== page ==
I’m here to let you in on a little secret today. It might be a bit of a shocker. Here goes…you don’t have to teach sentence diagramming. There, I said it. Throw a hardback copy of Strunk and White’s Elements of Style at me if you must. I am not backing down from this one.
The funny thing is that, personally, I enjoy diagramming. Way back in middle school, all my classmates would groan when my teacher brought out the big pieces of butcher paper – not sentence diagramming again! Actually, everyone would groan except for me (I just pretended to groan). I was one of those weirdos who liked diagramming sentences. To me it was fun to take a sentence, the more convoluted the better, and divide it into its most basic parts according to function. It was a game to me to get all those words to fit neatly onto the appropriate lines, to figure out to which word each modifier belonged. Ah, blissful middle school memories – there certainly aren’t many of those!
Here’s the thing, though – I went on to get an English degree, and did diagramming come in handy? Not even once.
I wrote and revised and edited dozens of essays and research papers and even a handful of short stories in college. I made straight As. Diagramming never helped me do it. I never resolved a problem sentence in a composition by diagramming it. Looking back, I think I liked diagramming because I was good at it while most of my peers struggled. It made me feel like I had a special skill. Akin to the math-letes who memorize pi to dozens of digits past the standard 3.14, my personal enjoyment of diagramming was more about feeling smart than developing a skill that had much practical value.
I must admit, in my early years of teaching high school, I made my 10th grade students learn sentence diagramming. We started with very simple sentences with just subjects and verbs. Then we added modifiers, direct and indirect objects, predicate nominatives, verbal phrases like participles and gerunds, and eventually, dependent clauses. My chalkboard would be covered in sentence diagrams by the end of the class period. Some of my students, especially those who favored math and science over writing, really enjoyed doing an activity in English class that had a definite right or wrong answer. Most of my students HATED it. It wasn’t until a few years later, when I started a new job at a new school, that one of my colleagues asked me the question that I should have been asking myself:
“Does diagramming make students better writers?”
In 1960, the Encyclopedia of Educational Research boldly asserted that “Diagramming sentences…teaches nothing beyond the ability to diagram.” Years later, in 1985, the National Council for Teachers of English (NCTE) weighed in on the topic by stating that “repetitive grammar drills and exercises” like diagramming are a “deterrent to the improvement of students’ speaking and writing.” Instead, declared NCTE, language arts teachers should help their students improve their speaking and writing by devoting class time to “opportunities for meaningful listening, speaking, reading, and writing.” In other words, students get better at writing by doing more writing (and by reading and listening to other people’s writing and by speaking their ideas aloud as they try to make sense of them).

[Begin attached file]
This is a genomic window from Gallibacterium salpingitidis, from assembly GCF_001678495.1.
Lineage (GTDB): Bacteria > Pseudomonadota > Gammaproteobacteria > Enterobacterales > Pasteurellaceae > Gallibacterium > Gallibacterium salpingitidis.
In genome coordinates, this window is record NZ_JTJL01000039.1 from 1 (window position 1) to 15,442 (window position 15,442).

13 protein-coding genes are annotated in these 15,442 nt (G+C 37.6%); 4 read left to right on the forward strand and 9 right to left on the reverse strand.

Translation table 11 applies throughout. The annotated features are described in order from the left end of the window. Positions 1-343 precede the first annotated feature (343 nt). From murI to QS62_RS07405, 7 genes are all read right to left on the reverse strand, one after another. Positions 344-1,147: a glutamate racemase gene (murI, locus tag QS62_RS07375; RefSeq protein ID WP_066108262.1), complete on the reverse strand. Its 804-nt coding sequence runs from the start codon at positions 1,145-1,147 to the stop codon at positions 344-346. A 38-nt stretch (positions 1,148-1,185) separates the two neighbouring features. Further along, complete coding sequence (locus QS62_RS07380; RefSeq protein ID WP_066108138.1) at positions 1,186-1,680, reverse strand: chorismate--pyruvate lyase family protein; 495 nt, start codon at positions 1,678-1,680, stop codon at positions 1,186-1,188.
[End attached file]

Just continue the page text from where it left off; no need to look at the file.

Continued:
As it turns out, diagramming does NOT make students better writers. Writing makes students better writers.
Diagramming is good for demonstrating an understanding of grammatical relationships. For students who are highly visual, it might help the grammar lessons “click.” At best, it might help to diagnose a dangling participle. Generally speaking, though, it won’t help a student replace linking verbs with action verbs. It won’t help them liven up their usage of adjectives and specific details. Certainly it won’t help students with spelling and punctuation or even subject-verb agreement. It definitely won’t help them support a thesis with well-developed and engaging body paragraphs. Most importantly, it won’t help them to follow the writing process to produce a focused piece of writing with a clear beginning, middle and end.
I wish I could apologize to my former students on whom I inflicted lesson after lesson about diagramming. We could have used that valuable time for things that would have benefitted them more. But that’s how teaching is – you do the best you can with what you know. Now I know that diagramming is not very useful, especially for students who have a strong aversion to it.
So if your child enjoys it, by all means, teach them sentence diagramming. Have fun with it! But, if your child is like most students, you can skip the diagramming lessons. It will free up your time to read beautiful works of literature that will inspire your budding writers or to write silly sentences while they learn about participles or to write short stories that will unfetter their imaginations. It is in activities like these that children truly learn to embrace the art of language.